Very few problems were encountered in attaching the cylindrically shaped portion of the honeycomb to the cylindrically shaped surface of the substrate. Many problems were encountered in attaching the frustoconically shaped piece of honeycomb to the frustoconically shaped surface of the seal assembly. In particular, delamination of the honeycomb material from the substrate would occur as shown in FIG. 3 at the region of the honeycomb that had the greatest radial height from the axis As. This delamination appeared in the finished article which was first welded and then bonded.
Fabrication of the part typically involved two steps. The first step was to weld the honeycomb to the substrate, such as by resistance welding although TIG tack welding might be employed. This required urging the honeycomb structure against the substrate to ensure that good contact occurred between the honeycomb structure and the substrate. Typically, special fixturing was employed to locate the honeycomb with respect to the substrate in the axial direction. After bonding, delamination of the honeycomb structure from the substrate was often found to have occurred on the frustoconically shaped surface.
Accordingly, scientists and engineers working under the direction of Applicants' Assignee have sought to solve the problem of delamination and to develop a method for bonding honeycomb to the frustoconically shaped surface that would reduce the rate at which delamination occurs during the manufacturing process and to reduce the need for special fixturing of the honeycomb.
This invention is predicated in part on the recognition that the radial force applied to the honeycomb structure to urge it into contact with the frustoconically shaped surface of the substrate requires excessively tight tolerances for an acceptable mismatch (that is less than four thousandths of an inch (0.004 inches)) between the substrate surface and the faying surface of the frustoconically shaped honeycomb. If the honeycomb is spaced further than the four thousandths of an inch for a substrate having a nominal radius of twenty to thirty (20-30) inches, an unacceptable level of force must be applied to the honeycomb to cause the honeycomb to conform to the frustoconical surface during the welding operation. Applying this level of radial force to the honeycomb may cause deformation of the rows of honeycomb cells near the downstream end of the honeycomb, that is, the honeycomb cells flare apart. This requires replacing the honeycomb structure so that satisfactory aerodynamic performance will result.
If the gap between the honeycomb and the substrate exceeds four thousandths of an inch (0.004 inches), applying additional force to conform the honeycomb to the substrate causes two other related problems. First, there is a tendency of the honeycomb to slide down the frustoconically shaped surface resulting in positioning problems. This requires additional fixturing. Use of the fixturing increased setup time required to accomplish the welding operation. Secondly, a portion of the honeycomb is in tension. This tension results from the large deflection of the radially high portion of the honeycomb needed to cause contact of the honeycomb with the substrate when applying the weld to the honeycomb. Accordingly, the radially high end of the honeycomb is under tension which tends to pull the honeycomb away from the substrate. The tensile stress is resisted by the strength of the weld holding the honeycomb in position. This weld would hold at room temperature and at normal engine operating temperatures.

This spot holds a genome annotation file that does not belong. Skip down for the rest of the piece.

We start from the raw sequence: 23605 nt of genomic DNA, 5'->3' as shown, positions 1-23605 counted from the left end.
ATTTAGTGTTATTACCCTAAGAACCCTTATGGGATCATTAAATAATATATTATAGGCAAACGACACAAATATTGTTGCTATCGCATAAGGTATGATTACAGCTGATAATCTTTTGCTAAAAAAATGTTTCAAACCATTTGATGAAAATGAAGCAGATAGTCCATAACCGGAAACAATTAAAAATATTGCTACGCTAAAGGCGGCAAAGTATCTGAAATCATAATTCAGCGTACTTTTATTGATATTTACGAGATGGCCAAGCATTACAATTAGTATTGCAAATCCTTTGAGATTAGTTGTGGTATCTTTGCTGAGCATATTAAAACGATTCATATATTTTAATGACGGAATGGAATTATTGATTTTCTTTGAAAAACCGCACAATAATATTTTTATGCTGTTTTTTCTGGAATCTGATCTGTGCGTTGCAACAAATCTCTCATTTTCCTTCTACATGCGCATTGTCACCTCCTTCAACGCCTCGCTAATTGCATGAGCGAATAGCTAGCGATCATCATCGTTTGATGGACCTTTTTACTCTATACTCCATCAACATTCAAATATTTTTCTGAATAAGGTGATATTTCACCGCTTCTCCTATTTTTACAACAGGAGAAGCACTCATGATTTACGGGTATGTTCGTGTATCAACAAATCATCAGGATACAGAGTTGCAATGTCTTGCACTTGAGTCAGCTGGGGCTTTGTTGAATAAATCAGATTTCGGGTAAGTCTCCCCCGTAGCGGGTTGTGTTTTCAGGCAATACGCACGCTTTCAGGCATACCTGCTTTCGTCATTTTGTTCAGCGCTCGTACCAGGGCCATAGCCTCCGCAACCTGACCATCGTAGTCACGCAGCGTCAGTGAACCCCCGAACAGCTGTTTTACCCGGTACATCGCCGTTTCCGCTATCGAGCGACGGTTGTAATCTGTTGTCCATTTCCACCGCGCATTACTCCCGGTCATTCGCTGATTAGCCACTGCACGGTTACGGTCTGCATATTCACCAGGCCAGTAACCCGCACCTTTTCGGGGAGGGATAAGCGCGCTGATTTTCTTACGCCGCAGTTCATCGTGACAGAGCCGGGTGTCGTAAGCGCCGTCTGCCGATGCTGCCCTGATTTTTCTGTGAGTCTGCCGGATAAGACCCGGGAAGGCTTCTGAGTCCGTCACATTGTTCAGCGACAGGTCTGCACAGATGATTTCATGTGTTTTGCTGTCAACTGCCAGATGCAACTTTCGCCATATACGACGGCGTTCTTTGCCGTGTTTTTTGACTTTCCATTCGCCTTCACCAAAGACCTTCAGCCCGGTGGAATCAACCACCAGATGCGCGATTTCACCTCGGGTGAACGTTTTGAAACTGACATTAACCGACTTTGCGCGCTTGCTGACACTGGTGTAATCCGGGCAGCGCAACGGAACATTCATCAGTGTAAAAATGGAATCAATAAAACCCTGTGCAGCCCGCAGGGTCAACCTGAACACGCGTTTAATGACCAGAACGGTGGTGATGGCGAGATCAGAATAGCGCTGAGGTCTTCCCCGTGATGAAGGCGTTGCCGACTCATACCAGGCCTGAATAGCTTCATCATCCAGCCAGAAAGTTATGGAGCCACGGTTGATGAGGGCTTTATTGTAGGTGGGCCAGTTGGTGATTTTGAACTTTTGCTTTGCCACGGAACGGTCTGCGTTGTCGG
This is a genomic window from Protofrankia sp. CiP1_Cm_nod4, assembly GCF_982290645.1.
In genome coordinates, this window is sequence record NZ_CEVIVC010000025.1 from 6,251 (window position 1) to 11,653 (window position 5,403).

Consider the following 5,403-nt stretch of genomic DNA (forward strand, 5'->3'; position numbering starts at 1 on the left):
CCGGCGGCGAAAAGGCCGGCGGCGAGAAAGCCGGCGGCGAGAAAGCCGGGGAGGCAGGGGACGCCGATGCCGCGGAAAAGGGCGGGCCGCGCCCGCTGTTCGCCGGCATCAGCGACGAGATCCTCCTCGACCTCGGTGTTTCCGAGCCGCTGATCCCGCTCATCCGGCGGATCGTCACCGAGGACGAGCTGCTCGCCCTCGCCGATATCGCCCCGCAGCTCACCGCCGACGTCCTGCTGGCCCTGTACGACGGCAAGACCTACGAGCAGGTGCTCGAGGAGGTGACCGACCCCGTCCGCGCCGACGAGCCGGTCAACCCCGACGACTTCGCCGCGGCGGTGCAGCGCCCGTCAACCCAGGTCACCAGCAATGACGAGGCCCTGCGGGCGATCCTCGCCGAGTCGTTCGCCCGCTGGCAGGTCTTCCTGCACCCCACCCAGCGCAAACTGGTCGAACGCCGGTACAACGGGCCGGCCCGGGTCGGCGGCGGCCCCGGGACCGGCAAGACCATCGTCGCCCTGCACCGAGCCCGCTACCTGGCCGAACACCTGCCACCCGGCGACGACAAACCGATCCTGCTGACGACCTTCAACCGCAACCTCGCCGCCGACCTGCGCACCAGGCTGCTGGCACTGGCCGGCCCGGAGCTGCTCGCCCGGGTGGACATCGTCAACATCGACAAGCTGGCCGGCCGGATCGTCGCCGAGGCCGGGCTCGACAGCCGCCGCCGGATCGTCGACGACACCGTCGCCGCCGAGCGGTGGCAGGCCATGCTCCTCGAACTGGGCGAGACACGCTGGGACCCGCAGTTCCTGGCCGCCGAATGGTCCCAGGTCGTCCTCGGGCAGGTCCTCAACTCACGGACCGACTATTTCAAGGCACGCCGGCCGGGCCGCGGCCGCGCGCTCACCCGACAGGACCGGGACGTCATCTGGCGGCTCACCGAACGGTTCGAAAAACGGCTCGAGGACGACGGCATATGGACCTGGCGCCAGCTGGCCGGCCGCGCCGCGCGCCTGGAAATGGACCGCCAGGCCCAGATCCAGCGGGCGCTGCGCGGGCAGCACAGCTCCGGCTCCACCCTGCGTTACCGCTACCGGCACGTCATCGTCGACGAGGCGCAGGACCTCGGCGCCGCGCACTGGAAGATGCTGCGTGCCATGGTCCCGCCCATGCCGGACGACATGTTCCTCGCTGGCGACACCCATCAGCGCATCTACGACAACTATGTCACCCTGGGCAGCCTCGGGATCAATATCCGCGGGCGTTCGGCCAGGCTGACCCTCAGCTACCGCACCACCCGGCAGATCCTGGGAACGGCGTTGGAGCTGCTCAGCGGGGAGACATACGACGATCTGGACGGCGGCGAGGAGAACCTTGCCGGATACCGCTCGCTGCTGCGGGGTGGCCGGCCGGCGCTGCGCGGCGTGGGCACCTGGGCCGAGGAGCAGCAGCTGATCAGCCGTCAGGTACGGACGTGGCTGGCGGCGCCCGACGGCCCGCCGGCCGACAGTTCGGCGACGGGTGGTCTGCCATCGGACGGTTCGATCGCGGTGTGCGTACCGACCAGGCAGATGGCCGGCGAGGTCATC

Applicants found the weld under tension was a problem at the bonding temperature. Upon placing the substrate and honeycomb in the bonding furnace, and heating the honeycomb to the required temperature for the bonding process, the weld weakened allowing the honeycomb to pull away from the substrate and preventing the bonding material from extending between the honeycomb material and the substrate. This resulted in a significantly high scrap rate for the seal assemblies made by this process.
According to the present invention, a method for making a seal assembly for a rotary machine which has a substrate having two surfaces which face the flowpath and which extend in the axial direction at an obtuse angle to each other, includes the steps of: forming an integral honeycomb-like metal structure having a shape which generally conforms to the contours of both surfaces and having a length that places the ends of the honeycomb-like metal structure on either side of the obtuse angle; welding the honeycomb-like metal structure to the surfaces on either side of the obtuse angle to hold the metal structure in position during the bonding step; and, bonding the metal structure to the surface with a suitable bonding technique.